Most sellers seem to like the As-Is contract as they feel that there will not be any surprise problems or reductions in price if an inspection discovers any possible problems. Unfortunately they couldn’t be more wrong. Whether there are problems or not during the inspection, the buyer has the right to negotiate what he wants for repairs or just cancel the contract all together for no reason whatever. However using the standard contract, a buyer is limited in his options to withdraw from a contract. The Florida standard is a 1.5% allowance for damage and another 1.5% for WDO. (This can be modified in the contract to a smaller or larger value) There are set and specific criteria for these provisions and if the adjustments are under the agreed upon values the buyer is committed to going through with the purchase.

So, in this difficult market, if you are a seller, do you want to give a potential buyer an easy out to possibly save a maximum of 3% of your contract price, when in all likelihood even on the as-is contract these issues will come up and a re-negotiation will possibly decrease the sales price or even jeopardize the sale. Many sellers today are insisting on the as-is contract and I feel they are making a big mistake.

If the buyer submits an as-is offer, it is possible in negotiations to counter with a standard contract. This can make the difference between a successful sale or an exercise in futility. The negotiations can get complicated and the advice of a professional is highly recommended.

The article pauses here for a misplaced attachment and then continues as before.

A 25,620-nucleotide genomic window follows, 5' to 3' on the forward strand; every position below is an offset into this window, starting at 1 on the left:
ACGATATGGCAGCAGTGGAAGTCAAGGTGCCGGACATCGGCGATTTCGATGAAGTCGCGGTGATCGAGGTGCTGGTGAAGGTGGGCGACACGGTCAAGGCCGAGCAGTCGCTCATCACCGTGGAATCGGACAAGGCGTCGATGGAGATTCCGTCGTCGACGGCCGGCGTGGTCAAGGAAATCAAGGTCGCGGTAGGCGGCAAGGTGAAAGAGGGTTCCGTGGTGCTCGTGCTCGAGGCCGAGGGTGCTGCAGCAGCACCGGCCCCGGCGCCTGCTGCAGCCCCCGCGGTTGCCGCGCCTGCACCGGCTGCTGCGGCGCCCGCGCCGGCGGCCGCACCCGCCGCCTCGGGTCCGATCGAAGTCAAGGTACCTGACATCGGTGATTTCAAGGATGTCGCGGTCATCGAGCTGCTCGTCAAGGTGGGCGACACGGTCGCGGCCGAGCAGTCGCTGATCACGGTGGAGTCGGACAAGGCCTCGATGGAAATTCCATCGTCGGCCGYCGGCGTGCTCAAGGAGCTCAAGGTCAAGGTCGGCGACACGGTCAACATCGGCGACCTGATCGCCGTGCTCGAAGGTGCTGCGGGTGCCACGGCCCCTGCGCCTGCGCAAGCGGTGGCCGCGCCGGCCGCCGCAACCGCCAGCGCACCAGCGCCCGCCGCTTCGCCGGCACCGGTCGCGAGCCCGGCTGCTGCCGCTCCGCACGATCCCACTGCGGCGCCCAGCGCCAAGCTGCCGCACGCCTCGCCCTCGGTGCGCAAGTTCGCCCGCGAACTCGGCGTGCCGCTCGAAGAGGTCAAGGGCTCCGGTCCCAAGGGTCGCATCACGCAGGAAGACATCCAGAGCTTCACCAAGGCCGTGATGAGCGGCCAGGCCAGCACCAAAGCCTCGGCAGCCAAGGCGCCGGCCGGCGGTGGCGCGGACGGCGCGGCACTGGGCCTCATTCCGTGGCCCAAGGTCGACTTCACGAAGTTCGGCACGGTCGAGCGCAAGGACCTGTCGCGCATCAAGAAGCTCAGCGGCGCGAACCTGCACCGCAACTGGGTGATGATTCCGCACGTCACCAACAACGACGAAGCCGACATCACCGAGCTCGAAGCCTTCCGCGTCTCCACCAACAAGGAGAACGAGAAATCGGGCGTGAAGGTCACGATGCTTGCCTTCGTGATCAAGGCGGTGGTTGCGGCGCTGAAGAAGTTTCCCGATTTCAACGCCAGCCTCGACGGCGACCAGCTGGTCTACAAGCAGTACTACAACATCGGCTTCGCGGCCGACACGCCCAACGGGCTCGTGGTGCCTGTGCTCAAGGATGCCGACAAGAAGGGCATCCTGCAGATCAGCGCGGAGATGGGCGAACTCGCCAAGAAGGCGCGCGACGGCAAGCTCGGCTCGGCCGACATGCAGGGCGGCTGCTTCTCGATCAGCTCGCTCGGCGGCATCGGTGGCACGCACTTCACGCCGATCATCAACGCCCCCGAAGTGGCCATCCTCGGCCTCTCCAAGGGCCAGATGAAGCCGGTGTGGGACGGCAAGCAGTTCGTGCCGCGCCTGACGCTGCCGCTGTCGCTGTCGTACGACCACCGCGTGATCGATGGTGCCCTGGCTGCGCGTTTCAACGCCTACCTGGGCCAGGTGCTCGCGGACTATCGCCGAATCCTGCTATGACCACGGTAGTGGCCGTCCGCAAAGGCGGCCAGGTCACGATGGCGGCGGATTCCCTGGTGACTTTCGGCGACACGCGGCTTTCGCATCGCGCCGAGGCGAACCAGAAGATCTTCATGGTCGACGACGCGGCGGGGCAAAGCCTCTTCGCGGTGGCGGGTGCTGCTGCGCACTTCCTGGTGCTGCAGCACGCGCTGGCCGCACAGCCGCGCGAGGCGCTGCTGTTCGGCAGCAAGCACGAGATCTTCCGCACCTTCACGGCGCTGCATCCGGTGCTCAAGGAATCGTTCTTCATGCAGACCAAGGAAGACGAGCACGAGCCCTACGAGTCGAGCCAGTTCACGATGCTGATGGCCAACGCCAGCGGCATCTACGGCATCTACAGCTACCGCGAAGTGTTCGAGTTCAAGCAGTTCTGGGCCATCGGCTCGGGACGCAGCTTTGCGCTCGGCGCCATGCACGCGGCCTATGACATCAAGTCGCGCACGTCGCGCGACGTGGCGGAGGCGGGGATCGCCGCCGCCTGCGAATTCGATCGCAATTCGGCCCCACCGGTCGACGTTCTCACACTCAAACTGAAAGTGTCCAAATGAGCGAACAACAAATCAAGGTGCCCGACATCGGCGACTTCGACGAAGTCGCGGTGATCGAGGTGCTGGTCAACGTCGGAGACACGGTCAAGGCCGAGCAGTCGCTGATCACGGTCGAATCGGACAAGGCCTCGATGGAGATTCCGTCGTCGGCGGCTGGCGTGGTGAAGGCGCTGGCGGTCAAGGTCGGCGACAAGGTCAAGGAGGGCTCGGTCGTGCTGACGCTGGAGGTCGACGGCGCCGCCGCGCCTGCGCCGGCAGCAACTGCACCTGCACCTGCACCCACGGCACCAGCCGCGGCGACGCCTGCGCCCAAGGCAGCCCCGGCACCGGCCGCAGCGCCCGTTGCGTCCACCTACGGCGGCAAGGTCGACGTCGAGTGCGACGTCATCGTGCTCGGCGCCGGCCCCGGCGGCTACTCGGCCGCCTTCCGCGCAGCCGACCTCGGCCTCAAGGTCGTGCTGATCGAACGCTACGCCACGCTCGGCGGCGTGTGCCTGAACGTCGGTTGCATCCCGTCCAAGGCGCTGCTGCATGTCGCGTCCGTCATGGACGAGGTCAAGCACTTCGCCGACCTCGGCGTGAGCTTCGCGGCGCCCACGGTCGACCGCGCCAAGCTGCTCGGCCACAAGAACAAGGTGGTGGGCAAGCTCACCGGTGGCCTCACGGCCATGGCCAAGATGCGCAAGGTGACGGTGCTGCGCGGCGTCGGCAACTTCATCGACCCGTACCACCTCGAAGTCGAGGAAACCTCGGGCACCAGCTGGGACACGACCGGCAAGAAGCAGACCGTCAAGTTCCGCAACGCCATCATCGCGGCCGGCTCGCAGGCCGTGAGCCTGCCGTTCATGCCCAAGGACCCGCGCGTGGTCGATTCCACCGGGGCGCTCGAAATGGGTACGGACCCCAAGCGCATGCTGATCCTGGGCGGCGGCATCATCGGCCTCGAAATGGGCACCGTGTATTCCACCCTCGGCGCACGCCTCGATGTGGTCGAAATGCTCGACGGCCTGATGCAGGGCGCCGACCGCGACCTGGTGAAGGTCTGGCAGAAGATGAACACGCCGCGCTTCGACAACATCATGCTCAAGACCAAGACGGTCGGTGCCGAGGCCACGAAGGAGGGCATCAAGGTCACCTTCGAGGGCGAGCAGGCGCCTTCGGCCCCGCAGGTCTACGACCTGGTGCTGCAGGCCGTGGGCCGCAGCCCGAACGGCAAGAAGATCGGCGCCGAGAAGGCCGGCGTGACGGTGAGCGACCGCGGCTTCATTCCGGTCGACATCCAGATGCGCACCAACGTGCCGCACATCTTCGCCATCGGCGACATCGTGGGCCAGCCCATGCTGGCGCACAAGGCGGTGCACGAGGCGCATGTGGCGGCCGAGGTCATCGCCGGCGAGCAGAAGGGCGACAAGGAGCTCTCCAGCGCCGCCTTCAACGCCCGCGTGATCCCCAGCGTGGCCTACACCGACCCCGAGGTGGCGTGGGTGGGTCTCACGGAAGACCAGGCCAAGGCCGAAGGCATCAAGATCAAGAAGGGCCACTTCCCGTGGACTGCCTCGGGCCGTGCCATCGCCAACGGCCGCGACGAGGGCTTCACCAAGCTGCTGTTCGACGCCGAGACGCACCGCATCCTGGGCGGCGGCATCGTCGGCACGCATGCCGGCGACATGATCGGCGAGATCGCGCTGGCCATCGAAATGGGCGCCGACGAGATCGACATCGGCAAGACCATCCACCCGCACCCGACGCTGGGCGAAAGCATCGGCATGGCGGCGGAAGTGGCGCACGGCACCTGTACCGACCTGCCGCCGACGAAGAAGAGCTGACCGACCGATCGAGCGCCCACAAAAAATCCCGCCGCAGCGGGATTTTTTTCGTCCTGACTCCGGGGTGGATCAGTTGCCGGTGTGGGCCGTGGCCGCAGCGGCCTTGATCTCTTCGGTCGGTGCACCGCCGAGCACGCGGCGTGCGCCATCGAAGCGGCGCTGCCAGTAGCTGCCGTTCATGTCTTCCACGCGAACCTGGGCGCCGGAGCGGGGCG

If you have any questions about Florida real estate contracts or standards, please feel free to call me at contact me here. Or, feel free to browse my websites for information at  http://www.gabesanders.com/ .

Truisms for today

A good time to keep your mouth shut is when you’re in deep water.

How come it takes so little time for a child who is afraid of the dark to become a teenager who wants to stay out all night?

Business conventions are important because they demonstrate how many people a company can operate without.

Why is it that at class reunions you feel younger than everyone else looks?

Scratch a dog and you’ll find a permanent job.

No one has more driving ambition than the boy who wants to buy a car.

There are worse things than getting a call for a wrong number at 4 a.m. It could be a right number.

Think about this: No one ever says “It’s only a game” when their team is winning.

How come we choose from just two people for president and from 50 for Miss America?

Money will buy a fine dog, but only kindness will make him wag his tail.

Learn from the mistakes of others. You won’t live long enough to make them all yourself.